The PTIN provides a special benefit to tax return preparers because, as even the District Court held, it is required by statute and regulation to lawfully prepare returns for compensation. If a return preparer does not obtain a PTIN and provide it on returns he or she prepares, the preparer is subject to penalties of up to $25,000 per year, I.R.C. § 6695(c), as well as to being enjoined from preparing returns, I.R.C. § 7407. Return preparers comprise only a tiny fraction of the U.S. population, and the members of the general public who are not preparers have no occasion to request PTINs and receive no direct benefit from their issuance to those individuals who are return preparers. The issuance of PTINs thus provides a special benefit to the recipients of the PTINs, and therefore the IOAA authorizes the IRS to charge a user fee for PTINs.

In addition the government emphasized that the PTIN program helps “to protect preparers’ SSNs, which was Congress’s purpose in authorizing the IRS to create and mandate the use of the PTIN.”

The government on appeal attempts to separate the PTIN requirement from the regulation regime that Loving struck down. In so doing, the government emphasizes that while PTINs played a key role in that ill-fated regulatory regime (essentially only registered or licensed return preparers were eligible for a PTIN in the pre-Loving world) PTINs have a value and role that is distinct from regulating preparers.

As readers may recall, the district court’s conclusion mooted the alternative argument that the user fees IRS charged were excessive. If the government prevails on appeal, that issue will resurface.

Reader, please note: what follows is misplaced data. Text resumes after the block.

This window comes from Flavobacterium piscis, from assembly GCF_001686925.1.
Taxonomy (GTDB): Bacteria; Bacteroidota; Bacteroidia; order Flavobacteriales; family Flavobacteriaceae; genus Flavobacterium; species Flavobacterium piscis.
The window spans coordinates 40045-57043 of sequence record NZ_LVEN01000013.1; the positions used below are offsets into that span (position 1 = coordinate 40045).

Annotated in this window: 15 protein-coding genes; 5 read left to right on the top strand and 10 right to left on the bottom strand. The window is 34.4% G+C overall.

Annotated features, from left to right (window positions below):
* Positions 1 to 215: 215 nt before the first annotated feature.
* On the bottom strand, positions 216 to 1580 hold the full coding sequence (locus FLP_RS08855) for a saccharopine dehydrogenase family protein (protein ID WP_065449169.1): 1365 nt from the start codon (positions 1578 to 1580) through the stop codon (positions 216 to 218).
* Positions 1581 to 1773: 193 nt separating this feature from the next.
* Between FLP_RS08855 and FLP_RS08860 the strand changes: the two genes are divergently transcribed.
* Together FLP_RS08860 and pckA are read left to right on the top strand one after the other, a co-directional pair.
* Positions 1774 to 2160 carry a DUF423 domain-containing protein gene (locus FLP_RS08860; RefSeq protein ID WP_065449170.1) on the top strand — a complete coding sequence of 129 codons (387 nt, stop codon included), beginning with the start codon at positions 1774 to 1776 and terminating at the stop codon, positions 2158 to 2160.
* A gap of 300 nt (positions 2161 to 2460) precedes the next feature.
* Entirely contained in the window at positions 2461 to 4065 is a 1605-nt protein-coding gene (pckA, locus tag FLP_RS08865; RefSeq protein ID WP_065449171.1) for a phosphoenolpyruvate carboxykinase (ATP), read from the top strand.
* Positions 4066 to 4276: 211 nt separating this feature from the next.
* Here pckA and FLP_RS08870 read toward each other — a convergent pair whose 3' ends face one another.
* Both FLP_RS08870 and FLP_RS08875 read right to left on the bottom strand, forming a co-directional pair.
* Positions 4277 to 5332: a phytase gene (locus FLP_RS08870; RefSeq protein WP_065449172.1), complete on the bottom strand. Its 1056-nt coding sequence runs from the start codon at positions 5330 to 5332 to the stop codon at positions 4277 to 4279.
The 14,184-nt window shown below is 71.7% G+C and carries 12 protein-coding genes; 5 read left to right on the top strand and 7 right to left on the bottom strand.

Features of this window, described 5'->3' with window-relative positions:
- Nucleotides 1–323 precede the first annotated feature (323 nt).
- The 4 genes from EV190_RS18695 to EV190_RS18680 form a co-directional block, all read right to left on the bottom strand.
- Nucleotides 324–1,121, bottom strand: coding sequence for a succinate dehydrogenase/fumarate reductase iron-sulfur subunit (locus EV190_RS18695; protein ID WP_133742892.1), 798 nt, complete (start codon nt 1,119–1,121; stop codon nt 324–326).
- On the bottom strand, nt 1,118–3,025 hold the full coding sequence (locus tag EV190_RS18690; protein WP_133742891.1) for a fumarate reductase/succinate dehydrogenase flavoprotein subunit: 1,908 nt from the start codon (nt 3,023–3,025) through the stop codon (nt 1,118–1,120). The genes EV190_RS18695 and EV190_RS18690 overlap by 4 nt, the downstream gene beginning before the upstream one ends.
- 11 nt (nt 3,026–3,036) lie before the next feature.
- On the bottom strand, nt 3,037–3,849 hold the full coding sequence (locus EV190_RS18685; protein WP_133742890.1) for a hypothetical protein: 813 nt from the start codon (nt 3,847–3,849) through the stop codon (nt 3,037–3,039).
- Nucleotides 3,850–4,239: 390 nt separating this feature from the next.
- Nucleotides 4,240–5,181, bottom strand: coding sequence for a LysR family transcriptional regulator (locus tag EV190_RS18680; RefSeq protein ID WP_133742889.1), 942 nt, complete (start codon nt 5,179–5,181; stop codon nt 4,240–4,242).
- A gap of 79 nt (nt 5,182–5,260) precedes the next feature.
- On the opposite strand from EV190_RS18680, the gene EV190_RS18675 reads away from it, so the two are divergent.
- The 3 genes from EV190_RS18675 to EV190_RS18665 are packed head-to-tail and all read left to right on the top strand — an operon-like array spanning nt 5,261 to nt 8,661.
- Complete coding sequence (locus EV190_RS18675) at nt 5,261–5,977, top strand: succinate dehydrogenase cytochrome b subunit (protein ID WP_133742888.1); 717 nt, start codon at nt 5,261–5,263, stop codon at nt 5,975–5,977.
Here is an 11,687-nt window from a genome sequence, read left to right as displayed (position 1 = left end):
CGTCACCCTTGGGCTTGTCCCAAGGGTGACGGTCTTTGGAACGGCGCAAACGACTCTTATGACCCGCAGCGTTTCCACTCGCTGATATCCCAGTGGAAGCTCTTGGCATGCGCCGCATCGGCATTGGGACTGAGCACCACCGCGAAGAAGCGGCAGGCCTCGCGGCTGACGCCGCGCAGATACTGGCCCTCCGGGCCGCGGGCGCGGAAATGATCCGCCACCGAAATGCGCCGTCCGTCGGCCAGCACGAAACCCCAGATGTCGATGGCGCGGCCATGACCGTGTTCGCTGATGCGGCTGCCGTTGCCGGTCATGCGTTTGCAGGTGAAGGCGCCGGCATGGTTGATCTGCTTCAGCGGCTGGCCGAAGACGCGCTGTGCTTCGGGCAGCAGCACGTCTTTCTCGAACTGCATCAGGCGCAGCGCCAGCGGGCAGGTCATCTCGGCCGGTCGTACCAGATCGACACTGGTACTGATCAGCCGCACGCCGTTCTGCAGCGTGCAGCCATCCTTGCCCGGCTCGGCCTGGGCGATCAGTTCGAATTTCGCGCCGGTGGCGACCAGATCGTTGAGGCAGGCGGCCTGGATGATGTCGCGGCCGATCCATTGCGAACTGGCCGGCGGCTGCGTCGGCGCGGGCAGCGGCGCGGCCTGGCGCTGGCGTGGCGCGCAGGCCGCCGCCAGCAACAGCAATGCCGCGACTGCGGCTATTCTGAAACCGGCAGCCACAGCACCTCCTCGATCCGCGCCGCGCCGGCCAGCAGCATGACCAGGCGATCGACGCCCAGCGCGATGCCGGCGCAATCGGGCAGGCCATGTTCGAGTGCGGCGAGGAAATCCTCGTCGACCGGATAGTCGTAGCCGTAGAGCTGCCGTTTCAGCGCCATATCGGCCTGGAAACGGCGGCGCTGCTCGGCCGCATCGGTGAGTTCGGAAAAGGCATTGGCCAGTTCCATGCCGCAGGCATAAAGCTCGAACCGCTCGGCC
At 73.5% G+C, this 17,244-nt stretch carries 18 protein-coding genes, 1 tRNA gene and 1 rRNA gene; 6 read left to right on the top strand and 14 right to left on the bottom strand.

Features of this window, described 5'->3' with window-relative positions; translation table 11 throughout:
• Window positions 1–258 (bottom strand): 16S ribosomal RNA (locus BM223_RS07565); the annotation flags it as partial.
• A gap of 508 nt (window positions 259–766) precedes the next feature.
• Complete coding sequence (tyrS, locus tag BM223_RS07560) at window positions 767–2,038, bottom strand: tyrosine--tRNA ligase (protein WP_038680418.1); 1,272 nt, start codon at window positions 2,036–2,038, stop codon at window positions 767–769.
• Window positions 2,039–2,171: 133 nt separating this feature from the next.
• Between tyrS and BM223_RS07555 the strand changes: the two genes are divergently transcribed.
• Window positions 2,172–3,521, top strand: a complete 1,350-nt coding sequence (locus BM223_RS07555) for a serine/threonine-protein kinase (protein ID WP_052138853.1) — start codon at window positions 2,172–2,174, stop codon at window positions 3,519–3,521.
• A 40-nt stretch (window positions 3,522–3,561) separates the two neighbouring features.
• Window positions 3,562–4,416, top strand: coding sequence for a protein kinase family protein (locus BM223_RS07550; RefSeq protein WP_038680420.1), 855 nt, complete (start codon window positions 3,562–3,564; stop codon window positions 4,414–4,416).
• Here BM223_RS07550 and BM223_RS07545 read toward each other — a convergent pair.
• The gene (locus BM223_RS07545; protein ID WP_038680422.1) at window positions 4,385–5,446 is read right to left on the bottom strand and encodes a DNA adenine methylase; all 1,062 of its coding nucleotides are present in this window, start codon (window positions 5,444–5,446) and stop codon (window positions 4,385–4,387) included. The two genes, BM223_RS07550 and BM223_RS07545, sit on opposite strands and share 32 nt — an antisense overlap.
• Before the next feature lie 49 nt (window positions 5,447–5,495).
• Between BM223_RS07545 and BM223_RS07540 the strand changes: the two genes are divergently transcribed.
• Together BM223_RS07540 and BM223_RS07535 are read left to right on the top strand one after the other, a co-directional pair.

Stay tuned.

For a prior post on Steele see here

TIGTA Releases Report on Return Preparers and Refundable Credits

Earlier this month TIGTA released a report discussing its review of compliance issues associated with refundable credit returns prepared by tax return preparers. The report is heavily redacted, but it has some interesting statistics and also provides further evidence as to how resource constraints limit IRS ability to do its job. The report also notes that IRS has not sufficiently referred egregious preparers to other functions, like Criminal Investigations or the Return Preparer Office.

Here are some of the report highlights:

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In processing year 2015 (I assume for 2014 tax returns) IRS identified 27.5 million returns with an EITC, and it approximates that 47%, or 13 million, were prepared by a return preparer. I note that EITC returns prepared by a return preparer have been decreasing, in part likely due to the growth of DIY software and also possibly due to a growth in ghost returns, where preparers fail to sign the return to avoid possible scrutiny and penalty.

Using its secret sauce scoring formula, the IRS was able to identify return preparer EITC returns that have potentially erroneous claims. TIGTA notes that IRS flagged 150,000 return preparers with characteristics that suggest they were preparing returns with errors relating to qualifying children or income misreporting, or both.

IRS has a robust tiered approach to return preparer compliance treatments; that includes phone calls, a variety of letters, “knock and talk” visits, due diligence audits, and even more severe treatment like injunctions or criminal referrals. (For a more detailed summary of IRS approach, see its EITC preparer toolkit summary.)

TIGTA notes that IRS selected 49,563 preparers for potential compliance treatments; due to resource constraints, IRS identification of a preparer needing treatment did necessarily not lead to that preparer getting treated.